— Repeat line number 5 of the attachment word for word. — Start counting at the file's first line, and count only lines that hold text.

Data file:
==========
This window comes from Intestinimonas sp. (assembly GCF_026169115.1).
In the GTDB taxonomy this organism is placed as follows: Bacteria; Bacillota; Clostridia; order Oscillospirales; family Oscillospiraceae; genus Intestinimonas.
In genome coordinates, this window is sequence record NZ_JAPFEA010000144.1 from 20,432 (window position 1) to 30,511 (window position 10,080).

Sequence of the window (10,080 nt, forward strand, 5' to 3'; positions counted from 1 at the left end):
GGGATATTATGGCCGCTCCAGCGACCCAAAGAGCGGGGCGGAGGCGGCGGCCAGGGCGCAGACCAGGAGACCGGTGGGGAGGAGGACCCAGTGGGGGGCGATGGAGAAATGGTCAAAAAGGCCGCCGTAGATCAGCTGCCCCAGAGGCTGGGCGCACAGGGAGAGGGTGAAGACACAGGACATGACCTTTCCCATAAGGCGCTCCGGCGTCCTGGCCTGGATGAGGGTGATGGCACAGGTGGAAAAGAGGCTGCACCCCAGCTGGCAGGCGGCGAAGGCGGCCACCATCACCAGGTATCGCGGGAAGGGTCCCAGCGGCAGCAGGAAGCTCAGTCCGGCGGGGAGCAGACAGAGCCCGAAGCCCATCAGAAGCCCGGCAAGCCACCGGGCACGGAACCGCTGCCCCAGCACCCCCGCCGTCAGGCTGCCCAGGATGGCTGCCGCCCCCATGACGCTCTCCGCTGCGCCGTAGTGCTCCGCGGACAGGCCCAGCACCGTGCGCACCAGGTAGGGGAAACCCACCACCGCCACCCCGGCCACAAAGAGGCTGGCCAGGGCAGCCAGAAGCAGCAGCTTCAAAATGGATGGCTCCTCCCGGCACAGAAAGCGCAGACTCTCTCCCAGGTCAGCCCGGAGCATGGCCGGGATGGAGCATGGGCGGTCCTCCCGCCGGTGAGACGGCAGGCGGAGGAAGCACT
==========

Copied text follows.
GGGATATTATGGCCGCTCCAGCGACCCAAAGAGCGGGGCGGAGGCGGCGGCCAGGGCGCAGACCAGGAGACCGGTGGGGAGGAGGACCCAGTGGGGGGCGATGGAGAAATGGTCAAAAAGGCCGCCGTAGATCAGCTGCCCCAGAGGCTGGGCGCACAGGGAGAGGGTGAAGACACAGGACATGACCTTTCCCATAAGGCGCTCCGGCGTCCTGGCCTGGATGAGGGTGATGGCACAGGTGGAAAAGAGGCTGCACCCCAGCTGGCAGGCGGCGAAGGCGGCCACCATCACCAGGTATCGCGGGAAGGGTCCCAGCGGCAGCAGGAAGCTCAGTCCGGCGGGGAGCAGACAGAGCCCGAAGCCCATCAGAAGCCCGGCAAGCCACCGGGCACGGAACCGCTGCCCCAGCACCCCCGCCGTCAGGCTGCCCAGGATGGCTGCCGCCCCCATGACGCTCTCCGCTGCGCCGTAGTGCTCCGCGGACAGGCCCAGCACCGTGCGCACCAGGTAGGGGAAACCCACCACCGCCACCCCGGCCACAAAGAGGCTGGCCAGGGCAGCCAGAAGCAGCAGCTTCAAAATGGATGGCTCCTCCCGGCACAGAAAGCGCAGACTCTCTCCCAGGTCAGCCCGGAGCATGGCCGGGATGGAGCATGGGCGGTCCTCCCGCCGGTGAGACGGCAGGCGGAGGAAGCACT